Social Media best practices

Eight lessons I’ve learned from Twitter

Twitter visualization

I’m writing this blog as a way of accepting a challenge from my friend Venessa Miemis.  Always glad to be pushed in new ways!

I’ve been a devoted Twitter-er for nearly a year.  In that period I’ve moved from reluctant skeptic to poster-child advocate.  Here are a few of the lessons I’ve learned.

1) Respect the person behind the icon.  Early on I “blocked” a young lady because her icon was a little provocative. My assumption was that she was spamming me or worse.  Later that day she wrote a comment on my blog – she was a student trying to learn from me and she was disappointed that I turned out to be a smug elitist. Wow, talk about being humbled. I apologized profusely and now we’re friends.  This was a great lesson and I’m glad it happened early in my Twitter career. Think about the real people behind the icon.  You should be honored they are interested in you. Give them the benefit of the doubt.

2) This is best kind of networking.  About a year ago I was attending a live, weekly meeting with a networking group that had the initials “TNT.”  Every time an attendee reported something positive, everybody would suddenly yell “BOOM!”   TNT … get it?  Scared the crap out of me every time. The long meetings, the referrals, the score-keeping and gimmicks – not for me, especially after I discovered the power of Twitter.  Nearly every customer, partner and supplier I currently work with came through Twitter. This is the NEW networking. No limits. No scary noises.

3) It’s not for kids. This is a business tool.  Get in the game.

4) It’s not for everyone.  I have not quite placed my finger on it, but there is a certain subset of the human race who will not, can not tweet.  I think it has something to do with being an engineer, but I need more data on this. : )  Accept them. Love them. Move on.

5) Go to the party.  One of the most over-used descriptions of how to succeed on Twitter is adopting the “cocktail party” persona:  Be nice, entertain, be helpful, don’t sell.  It might be trite, but it’s also about the best advice you can give anybody.  It’s a metaphor that’s easy to understand and it’s accurate. If people will pay attention to you at a party, they’ll pay attention to you on Twitter.

6) Adapt and adopt.   If you spend too much time trying to “find your audience,” you will completely miss the amazing audience who has found YOU.

7) Twitter is an appetizer. But to get to the main course, you need to write your new friends, call them and, if possible, meet them.  That’s when the real magic happens!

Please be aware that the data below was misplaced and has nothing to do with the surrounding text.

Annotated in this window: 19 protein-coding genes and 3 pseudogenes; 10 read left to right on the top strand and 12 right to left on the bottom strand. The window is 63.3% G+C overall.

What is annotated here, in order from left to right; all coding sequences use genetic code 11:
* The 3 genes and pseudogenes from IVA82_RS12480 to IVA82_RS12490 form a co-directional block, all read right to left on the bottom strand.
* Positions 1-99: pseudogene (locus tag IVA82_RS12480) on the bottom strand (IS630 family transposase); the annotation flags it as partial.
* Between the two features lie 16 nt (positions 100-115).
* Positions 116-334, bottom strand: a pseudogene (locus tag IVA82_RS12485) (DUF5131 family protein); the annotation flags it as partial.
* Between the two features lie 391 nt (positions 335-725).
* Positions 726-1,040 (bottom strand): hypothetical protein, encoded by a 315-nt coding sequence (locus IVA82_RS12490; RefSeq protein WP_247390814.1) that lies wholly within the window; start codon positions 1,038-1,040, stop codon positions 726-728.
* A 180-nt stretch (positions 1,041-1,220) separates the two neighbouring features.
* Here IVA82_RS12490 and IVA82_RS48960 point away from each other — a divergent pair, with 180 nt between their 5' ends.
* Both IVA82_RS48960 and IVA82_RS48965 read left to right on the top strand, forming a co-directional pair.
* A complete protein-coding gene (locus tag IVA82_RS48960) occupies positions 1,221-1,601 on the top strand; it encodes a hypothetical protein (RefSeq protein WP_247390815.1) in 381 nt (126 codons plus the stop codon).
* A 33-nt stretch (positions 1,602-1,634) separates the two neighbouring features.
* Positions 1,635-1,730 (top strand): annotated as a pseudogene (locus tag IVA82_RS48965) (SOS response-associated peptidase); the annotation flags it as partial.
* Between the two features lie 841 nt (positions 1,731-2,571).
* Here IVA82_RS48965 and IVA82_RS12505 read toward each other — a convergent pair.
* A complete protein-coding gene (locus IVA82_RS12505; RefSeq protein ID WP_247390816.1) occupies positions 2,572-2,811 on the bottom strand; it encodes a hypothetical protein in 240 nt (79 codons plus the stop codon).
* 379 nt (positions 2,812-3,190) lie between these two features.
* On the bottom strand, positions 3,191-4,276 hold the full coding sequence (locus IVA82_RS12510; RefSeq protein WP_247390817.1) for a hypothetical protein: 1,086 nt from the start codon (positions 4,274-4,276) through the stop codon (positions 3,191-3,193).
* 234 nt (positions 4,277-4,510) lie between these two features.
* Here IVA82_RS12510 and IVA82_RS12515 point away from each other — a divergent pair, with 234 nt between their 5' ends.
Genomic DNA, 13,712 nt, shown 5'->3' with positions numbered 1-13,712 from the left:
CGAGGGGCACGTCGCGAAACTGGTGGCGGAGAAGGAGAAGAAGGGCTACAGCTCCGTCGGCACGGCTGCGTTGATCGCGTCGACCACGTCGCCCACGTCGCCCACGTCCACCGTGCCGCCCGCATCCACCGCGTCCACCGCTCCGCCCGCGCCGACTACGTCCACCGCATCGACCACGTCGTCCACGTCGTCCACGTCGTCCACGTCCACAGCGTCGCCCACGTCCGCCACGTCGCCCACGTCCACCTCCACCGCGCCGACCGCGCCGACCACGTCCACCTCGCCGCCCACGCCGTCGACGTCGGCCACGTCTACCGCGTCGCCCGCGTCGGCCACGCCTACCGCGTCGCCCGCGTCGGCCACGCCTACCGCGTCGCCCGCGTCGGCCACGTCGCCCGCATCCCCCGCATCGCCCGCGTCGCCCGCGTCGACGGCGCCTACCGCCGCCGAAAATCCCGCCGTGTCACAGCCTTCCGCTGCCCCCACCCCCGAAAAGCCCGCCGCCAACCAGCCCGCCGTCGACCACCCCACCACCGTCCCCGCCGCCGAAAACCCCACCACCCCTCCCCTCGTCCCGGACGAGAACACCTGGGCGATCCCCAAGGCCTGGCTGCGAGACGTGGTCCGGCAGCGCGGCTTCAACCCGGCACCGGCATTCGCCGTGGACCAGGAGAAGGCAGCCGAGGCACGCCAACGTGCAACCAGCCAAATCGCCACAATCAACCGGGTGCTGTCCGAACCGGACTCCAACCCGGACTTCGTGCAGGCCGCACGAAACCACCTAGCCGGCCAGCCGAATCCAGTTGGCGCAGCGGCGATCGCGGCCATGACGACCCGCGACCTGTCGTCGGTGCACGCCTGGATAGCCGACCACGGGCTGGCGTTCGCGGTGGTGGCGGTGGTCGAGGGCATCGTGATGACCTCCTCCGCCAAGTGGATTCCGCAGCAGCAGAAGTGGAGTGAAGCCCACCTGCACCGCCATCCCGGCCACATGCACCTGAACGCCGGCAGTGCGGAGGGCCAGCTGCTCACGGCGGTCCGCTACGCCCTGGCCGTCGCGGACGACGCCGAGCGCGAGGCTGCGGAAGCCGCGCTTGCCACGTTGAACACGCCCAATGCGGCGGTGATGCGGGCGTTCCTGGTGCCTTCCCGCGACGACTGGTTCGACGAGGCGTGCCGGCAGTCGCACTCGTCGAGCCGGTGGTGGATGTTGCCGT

8) Don’t tweet drunk.  ‘Nuff said.

Please tell me the lessons you’ve learned from Twitter.

Illustration: This visualization came from a place calledMentionMap. I have no idea what it means but it looks very high-tech and cool, don’t you think?  I have always wanted to be a node. 

A non-commercial view of a social media “community”


The U.S. Federal Trade Commission enacted new rules, effective yesterday, calling for bloggers to disclose any connection they have to an advertiser, including both sponsored posts and free products received for reviews or endorsements.

So here’s where I stand –  I don’t have ads.  I will not do paid endorsements.  Period.

I have had the opportunity to go the commercial route, and making money is probably the ultimate aim of most (all?) bloggers.  So I thought this would be a good opportunity to open up a little about where I think {grow} is heading and why a commercial stratey is not part of the picture:

  • I have come to really care about the people on {grow}.  It is awkward for me to sell things to my friends.
  • This has not been a blog for a long time.  It’s a community.  This is a place where people don’t just connect to me, they connect to each other.  I don’t want sponsored posts in the middle of that. In fact, where I could have ads at the top of the blog, I have posted your comments!
  • I don’t think I could write what I want to write without having the advertisers in the back of my mind.
  • At this point in my life, it’s more rewarding to create an authentic learning, helping community than to make a few bucks off of it.   Once in a while I sense that this space makes a small difference in somebody.  This is better than money to me.

You’ve heard me say time and again that bottom line, social media is all about the money. In an indirect way it is for me too, so don’t peg me as Mr. Altrusitc quite yet!  A blog helps me enormously as a teaching tool in the classroom and also shows to my business clients that I practice what I preach.  But at its core, I do believe {grow} is destined to be different.